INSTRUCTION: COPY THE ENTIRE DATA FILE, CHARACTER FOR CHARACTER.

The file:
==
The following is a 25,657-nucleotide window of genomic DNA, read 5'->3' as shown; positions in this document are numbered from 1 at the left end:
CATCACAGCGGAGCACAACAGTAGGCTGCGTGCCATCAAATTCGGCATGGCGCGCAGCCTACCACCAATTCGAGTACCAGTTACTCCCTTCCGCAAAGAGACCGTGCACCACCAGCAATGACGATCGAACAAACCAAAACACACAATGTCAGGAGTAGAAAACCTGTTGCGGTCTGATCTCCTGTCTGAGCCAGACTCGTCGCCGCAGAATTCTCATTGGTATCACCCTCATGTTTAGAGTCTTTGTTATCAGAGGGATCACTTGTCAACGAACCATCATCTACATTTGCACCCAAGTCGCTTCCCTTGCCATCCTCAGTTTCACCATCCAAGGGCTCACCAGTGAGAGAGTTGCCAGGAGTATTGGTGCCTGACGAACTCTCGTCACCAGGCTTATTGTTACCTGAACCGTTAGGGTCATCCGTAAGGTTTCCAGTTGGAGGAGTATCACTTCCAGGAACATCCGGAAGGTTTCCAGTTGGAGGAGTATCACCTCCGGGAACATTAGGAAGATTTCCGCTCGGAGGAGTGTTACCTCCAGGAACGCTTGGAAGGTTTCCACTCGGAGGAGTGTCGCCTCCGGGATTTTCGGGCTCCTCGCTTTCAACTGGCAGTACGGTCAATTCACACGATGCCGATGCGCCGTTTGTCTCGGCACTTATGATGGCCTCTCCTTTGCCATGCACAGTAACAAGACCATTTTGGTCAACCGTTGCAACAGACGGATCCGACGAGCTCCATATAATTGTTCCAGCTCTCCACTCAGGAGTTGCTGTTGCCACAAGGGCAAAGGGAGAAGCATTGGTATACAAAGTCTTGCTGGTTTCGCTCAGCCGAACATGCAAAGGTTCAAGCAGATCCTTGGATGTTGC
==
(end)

The following is a 25,657-nucleotide window of genomic DNA, read 5'->3' as shown; positions in this document are numbered from 1 at the left end:
CATCACAGCGGAGCACAACAGTAGGCTGCGTGCCATCAAATTCGGCATGGCGCGCAGCCTACCACCAATTCGAGTACCAGTTACTCCCTTCCGCAAAGAGACCGTGCACCACCAGCAATGACGATCGAACAAACCAAAACACACAATGTCAGGAGTAGAAAACCTGTTGCGGTCTGATCTCCTGTCTGAGCCAGACTCGTCGCCGCAGAATTCTCATTGGTATCACCCTCATGTTTAGAGTCTTTGTTATCAGAGGGATCACTTGTCAACGAACCATCATCTACATTTGCACCCAAGTCGCTTCCCTTGCCATCCTCAGTTTCACCATCCAAGGGCTCACCAGTGAGAGAGTTGCCAGGAGTATTGGTGCCTGACGAACTCTCGTCACCAGGCTTATTGTTACCTGAACCGTTAGGGTCATCCGTAAGGTTTCCAGTTGGAGGAGTATCACTTCCAGGAACATCCGGAAGGTTTCCAGTTGGAGGAGTATCACCTCCGGGAACATTAGGAAGATTTCCGCTCGGAGGAGTGTTACCTCCAGGAACGCTTGGAAGGTTTCCACTCGGAGGAGTGTCGCCTCCGGGATTTTCGGGCTCCTCGCTTTCAACTGGCAGTACGGTCAATTCACACGATGCCGATGCGCCGTTTGTCTCGGCACTTATGATGGCCTCTCCTTTGCCATGCACAGTAACAAGACCATTTTGGTCAACCGTTGCAACAGACGGATCCGACGAGCTCCATATAATTGTTCCAGCTCTCCACTCAGGAGTTGCTGTTGCCACAAGGGCAAAGGGAGAAGCATTGGTATACAAAGTCTTGCTGGTTTCGCTCAGCCGAACATGCAAAGGTTCAAGCAGATCCTTGGATGTTGC